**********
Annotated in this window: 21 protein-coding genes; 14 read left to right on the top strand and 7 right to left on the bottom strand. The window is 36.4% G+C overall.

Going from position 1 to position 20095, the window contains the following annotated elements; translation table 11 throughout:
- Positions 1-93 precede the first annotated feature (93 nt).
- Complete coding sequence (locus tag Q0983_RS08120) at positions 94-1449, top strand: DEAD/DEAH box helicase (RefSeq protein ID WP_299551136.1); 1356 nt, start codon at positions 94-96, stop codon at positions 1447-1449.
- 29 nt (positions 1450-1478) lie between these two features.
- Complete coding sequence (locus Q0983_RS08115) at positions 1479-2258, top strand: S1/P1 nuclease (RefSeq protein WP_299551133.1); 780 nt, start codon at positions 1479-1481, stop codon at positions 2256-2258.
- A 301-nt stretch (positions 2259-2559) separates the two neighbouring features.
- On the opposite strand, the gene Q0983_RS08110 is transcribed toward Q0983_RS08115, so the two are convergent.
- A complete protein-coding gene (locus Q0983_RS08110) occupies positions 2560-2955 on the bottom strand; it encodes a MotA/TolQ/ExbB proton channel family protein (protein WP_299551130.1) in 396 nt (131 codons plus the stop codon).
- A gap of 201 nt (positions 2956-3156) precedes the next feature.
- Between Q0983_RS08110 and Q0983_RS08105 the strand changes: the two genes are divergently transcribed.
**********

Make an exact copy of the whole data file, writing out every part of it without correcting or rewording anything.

Annotated in this window: 21 protein-coding genes; 14 read left to right on the top strand and 7 right to left on the bottom strand. The window is 36.4% G+C overall.

Going from position 1 to position 20095, the window contains the following annotated elements; translation table 11 throughout:
- Positions 1-93 precede the first annotated feature (93 nt).
- Complete coding sequence (locus tag Q0983_RS08120) at positions 94-1449, top strand: DEAD/DEAH box helicase (RefSeq protein ID WP_299551136.1); 1356 nt, start codon at positions 94-96, stop codon at positions 1447-1449.
- 29 nt (positions 1450-1478) lie between these two features.
- Complete coding sequence (locus Q0983_RS08115) at positions 1479-2258, top strand: S1/P1 nuclease (RefSeq protein WP_299551133.1); 780 nt, start codon at positions 1479-1481, stop codon at positions 2256-2258.
- A 301-nt stretch (positions 2259-2559) separates the two neighbouring features.
- On the opposite strand, the gene Q0983_RS08110 is transcribed toward Q0983_RS08115, so the two are convergent.
- A complete protein-coding gene (locus Q0983_RS08110) occupies positions 2560-2955 on the bottom strand; it encodes a MotA/TolQ/ExbB proton channel family protein (protein WP_299551130.1) in 396 nt (131 codons plus the stop codon).
- A gap of 201 nt (positions 2956-3156) precedes the next feature.
- Between Q0983_RS08110 and Q0983_RS08105 the strand changes: the two genes are divergently transcribed.